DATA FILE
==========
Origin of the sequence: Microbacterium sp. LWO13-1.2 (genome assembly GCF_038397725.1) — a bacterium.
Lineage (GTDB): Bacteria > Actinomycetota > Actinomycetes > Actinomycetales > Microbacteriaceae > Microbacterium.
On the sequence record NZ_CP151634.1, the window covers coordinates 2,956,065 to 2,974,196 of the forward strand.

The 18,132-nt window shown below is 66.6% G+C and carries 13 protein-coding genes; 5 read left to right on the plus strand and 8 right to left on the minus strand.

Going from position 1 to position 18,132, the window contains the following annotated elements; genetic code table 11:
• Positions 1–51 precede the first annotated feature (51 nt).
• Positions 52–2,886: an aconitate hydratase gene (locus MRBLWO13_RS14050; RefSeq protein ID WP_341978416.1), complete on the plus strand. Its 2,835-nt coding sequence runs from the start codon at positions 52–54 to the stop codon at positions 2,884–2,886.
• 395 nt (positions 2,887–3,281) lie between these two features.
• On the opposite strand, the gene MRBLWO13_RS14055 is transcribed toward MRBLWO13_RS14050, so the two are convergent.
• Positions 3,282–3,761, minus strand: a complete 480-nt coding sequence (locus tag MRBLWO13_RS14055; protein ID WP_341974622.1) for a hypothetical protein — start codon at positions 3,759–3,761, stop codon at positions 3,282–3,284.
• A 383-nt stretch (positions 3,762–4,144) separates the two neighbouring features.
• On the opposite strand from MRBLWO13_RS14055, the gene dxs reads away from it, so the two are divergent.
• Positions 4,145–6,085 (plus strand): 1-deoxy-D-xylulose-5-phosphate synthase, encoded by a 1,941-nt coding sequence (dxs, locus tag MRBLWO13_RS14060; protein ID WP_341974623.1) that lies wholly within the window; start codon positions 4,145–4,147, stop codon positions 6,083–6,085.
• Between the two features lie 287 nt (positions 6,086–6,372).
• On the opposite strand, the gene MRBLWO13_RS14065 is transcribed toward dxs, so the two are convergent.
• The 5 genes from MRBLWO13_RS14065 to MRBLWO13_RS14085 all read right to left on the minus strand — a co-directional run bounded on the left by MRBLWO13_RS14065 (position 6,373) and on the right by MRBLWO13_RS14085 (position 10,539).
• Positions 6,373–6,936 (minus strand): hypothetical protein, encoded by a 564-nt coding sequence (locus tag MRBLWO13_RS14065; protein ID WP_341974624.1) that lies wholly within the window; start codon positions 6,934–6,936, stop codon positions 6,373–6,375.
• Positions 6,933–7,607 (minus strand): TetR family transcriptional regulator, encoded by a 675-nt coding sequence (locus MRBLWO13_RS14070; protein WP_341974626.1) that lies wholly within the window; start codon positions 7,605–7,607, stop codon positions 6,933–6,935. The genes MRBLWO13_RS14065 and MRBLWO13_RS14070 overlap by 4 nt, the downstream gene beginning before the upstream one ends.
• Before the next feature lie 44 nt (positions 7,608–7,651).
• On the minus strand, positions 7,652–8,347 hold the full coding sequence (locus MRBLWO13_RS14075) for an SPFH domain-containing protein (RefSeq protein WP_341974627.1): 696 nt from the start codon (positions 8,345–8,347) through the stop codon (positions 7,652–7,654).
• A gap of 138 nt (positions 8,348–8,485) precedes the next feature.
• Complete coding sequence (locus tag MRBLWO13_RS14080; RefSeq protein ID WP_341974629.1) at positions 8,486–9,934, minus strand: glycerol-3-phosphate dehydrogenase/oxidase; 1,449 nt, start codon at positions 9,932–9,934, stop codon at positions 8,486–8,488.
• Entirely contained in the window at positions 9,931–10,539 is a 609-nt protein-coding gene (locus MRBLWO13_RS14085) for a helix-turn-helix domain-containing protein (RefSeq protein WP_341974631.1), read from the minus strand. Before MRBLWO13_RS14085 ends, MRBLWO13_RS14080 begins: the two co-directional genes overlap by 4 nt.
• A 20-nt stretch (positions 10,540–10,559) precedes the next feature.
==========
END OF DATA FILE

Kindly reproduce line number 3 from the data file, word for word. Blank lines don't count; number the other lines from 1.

On the sequence record NZ_CP151634.1, the window covers coordinates 2,956,065 to 2,974,196 of the forward strand.